1. ^ a b c d e Mahdawi, Arwa (March 26, 2017). "The 712-page Google doc that proves Muslims do condemn terrorism". the Guardian. Retrieved November 15, 2018.
  2. ^ "Muslims Condemn". Retrieved 15 November 2018. A collection of all the cases where Muslims have condemned wrongdoings done falsely in the name of Islam.
  3. ^ a b Orenstein, Hannah (November 17, 2016). "When a Classmate Made an Ignorant Comment About Muslims, This Teen Shut Him Down in the Best Way Possible". seventeen.com. Retrieved November 15, 2018.
  4. ^ Yukich, Grace (2018). "Muslim American Activism in the Age of Trump". Sociology of Religion. Oxford University Press (OUP). 79 (2): 220–247. doi:10.1093/socrel/sry004. ISSN 1069-4404.
  5. ^ Soldani, Bianca. "Teen compiles 700-page list for anyone who thinks Muslims don't condemn terrorism". Special Broadcasting Service. Retrieved 27 March 2017.
  6. ^ Lim, Clarissa-Jan (20 November 2016). "This Muslim Teen Had A Sublime Rebuttal To A Classmate Asking Her To Defend Her Religion". A Plus. Retrieved 27 March 2017.
  7. ^ Odufuwa, Damilola. "Meet The Nigerian Developers Fighting Islamophobia One Code At A Time". Konbini Nigeria. Retrieved 15 November 2018.
  8. ^ Eaton, Joshua (November 14, 2016). "This Teen Was Told Muslims Never Denounce Acts of Terrorism — So She Gathered the RECEIPTS". Teen Vogue. Retrieved November 15, 2018.
  9. ^ "Looking for where muslims have condemned acts of terrorism? There's a site for that now | TechCabal". Retrieved 2018-11-15.
  10. ^ "ICNA-MAS Confident Muslim – Heera Hashmi | Confident Muslim". confidentmuslim.com. Retrieved 15 November 2018.
  11. ^ Aysha Khan (September 10, 2018). "Seventeen years after 9/11, Muslims are still 'presumed guilty' - Religion News Service". Religion News Service. Retrieved 15 November 2018.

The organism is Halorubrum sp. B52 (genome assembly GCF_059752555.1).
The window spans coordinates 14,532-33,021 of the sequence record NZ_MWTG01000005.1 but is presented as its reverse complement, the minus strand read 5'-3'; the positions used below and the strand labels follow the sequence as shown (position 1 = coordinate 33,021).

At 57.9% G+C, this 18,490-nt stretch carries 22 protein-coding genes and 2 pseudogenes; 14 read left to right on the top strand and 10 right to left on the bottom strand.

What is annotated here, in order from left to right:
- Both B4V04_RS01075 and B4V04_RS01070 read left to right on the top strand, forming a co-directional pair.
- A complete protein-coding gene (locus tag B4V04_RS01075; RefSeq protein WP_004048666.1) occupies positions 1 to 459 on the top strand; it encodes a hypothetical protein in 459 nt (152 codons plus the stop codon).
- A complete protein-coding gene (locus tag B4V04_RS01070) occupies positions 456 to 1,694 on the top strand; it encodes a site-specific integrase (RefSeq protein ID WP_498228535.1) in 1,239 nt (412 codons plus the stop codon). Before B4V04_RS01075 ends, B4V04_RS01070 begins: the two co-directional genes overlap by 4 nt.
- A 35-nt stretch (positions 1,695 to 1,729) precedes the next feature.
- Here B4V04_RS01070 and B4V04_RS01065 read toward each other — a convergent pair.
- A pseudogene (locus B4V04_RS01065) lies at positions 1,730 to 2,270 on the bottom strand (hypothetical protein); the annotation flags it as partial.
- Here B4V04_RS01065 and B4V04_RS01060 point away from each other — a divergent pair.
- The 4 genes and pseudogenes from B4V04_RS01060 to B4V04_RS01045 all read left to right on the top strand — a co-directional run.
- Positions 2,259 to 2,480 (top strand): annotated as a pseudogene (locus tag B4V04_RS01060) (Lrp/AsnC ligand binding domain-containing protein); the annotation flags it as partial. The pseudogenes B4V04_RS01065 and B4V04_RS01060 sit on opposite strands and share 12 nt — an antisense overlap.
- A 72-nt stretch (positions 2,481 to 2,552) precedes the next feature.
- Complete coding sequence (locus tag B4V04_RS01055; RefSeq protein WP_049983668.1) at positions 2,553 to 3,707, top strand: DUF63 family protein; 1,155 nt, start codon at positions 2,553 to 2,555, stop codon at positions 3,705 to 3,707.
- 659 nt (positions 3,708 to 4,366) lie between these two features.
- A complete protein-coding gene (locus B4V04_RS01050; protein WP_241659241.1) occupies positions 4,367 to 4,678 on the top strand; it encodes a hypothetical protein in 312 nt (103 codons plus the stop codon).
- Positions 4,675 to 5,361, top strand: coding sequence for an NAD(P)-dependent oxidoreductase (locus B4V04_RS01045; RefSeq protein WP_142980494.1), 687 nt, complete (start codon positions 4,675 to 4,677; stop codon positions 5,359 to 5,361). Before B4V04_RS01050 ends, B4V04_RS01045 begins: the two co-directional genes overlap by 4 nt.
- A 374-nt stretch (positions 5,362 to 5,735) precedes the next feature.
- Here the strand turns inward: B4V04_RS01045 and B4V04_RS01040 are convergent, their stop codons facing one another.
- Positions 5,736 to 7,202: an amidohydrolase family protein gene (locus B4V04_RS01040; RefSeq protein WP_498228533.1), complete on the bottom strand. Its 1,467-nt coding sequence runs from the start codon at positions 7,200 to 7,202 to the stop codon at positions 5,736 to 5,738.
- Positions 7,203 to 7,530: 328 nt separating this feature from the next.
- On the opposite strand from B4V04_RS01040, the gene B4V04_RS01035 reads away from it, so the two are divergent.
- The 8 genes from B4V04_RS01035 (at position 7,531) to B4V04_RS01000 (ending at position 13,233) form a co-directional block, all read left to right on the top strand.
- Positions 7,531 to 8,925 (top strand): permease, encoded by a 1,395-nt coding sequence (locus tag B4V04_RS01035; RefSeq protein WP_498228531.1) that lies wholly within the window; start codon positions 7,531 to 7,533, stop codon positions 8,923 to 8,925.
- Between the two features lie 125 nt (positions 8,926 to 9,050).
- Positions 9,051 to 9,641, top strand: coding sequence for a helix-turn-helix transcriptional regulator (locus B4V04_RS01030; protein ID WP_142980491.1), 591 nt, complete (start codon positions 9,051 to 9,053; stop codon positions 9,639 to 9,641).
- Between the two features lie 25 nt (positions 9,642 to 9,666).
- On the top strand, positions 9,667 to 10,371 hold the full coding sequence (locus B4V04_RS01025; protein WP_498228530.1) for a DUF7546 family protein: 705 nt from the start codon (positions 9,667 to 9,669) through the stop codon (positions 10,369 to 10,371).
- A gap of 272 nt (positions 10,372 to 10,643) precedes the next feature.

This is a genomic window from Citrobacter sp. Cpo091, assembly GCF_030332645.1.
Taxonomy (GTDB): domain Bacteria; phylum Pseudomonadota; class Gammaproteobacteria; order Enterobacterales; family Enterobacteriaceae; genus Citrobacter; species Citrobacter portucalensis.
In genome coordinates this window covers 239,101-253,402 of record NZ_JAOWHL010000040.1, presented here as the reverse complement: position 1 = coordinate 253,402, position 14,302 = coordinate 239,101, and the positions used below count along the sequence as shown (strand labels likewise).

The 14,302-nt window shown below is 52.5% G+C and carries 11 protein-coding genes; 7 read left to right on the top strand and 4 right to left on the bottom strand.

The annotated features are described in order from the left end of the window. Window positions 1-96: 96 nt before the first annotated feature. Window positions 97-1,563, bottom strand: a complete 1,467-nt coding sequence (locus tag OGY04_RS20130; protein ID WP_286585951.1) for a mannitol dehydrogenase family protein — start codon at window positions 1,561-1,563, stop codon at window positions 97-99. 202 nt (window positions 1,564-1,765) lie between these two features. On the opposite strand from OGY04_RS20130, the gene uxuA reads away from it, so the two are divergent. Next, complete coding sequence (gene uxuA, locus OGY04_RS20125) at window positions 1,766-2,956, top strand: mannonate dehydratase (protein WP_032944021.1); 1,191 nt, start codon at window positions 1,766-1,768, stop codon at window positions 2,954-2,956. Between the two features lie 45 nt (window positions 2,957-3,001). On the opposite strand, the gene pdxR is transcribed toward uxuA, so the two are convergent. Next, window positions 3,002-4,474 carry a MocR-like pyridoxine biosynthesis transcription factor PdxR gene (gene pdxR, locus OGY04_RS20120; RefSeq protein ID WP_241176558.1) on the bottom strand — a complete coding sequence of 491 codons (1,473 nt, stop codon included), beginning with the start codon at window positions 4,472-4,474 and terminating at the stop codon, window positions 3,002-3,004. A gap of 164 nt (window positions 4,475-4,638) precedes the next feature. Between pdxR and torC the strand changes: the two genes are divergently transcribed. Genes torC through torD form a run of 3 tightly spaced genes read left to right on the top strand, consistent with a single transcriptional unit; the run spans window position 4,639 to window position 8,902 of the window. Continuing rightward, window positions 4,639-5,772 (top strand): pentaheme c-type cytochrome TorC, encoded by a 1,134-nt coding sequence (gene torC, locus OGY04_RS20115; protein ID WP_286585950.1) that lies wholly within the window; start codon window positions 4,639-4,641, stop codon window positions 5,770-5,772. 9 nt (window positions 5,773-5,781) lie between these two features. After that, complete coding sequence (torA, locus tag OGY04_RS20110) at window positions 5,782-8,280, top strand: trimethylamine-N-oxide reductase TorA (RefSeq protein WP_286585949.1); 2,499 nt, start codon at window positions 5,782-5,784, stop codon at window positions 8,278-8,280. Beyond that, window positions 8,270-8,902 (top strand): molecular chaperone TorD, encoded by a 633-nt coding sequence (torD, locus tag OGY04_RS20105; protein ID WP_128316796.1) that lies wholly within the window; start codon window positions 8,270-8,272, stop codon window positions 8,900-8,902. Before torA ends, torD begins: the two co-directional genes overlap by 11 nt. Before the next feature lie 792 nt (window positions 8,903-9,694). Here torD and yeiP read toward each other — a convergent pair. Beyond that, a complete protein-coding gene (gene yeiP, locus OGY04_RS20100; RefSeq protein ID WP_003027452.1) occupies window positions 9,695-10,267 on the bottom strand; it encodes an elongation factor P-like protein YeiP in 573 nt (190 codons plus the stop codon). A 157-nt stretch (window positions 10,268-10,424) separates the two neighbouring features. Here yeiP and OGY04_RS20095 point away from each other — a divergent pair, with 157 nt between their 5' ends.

12. ^ Ore, Johnathan (October 26, 2018). "Some Muslims feel conflicted about going to Saudi Arabia for hajj after Khashoggi's death | CBC Radio". CBC. Retrieved November 15, 2018.
  13. ^ Julig, Carina. "Walk for Unity brings Boulder religious communities together". CU Independent. Retrieved 15 November 2018. Hashm
  14. ^ Rentsch, Julia (30 January 2017). "After Trump issues travel restrictions, three CSU students trapped abroad, protesters respond at DIA - The Rocky Mountain Collegian". The Rocky Mountain Collegian. Retrieved 15 November 2018.
  15. ^ "Meet Our Contributors". Traversing Tradition. Retrieved 15 November 2018.
  16. ^ "Muslim Student Association offers friendship, community service". Graduate School. March 27, 2017. Retrieved November 15, 2018.
  17. ^ Folsom, Richard (April 5, 2018). "Boulder protests Coulter's hate". SocialistWorker.org. Retrieved November 15, 2018.
  18. ^ Zehra Kazmi. "Yes, Muslims condemn terror: This woman proves it with 712-page Google doc". Hindustan Times. Retrieved 29 November 2018.
  19. ^ Vanessa Miller (August 27, 2010). "Fire chief: Superior condo blaze not suspicious". dailycamera.com. Retrieved 15 November 2018.

External links[edit]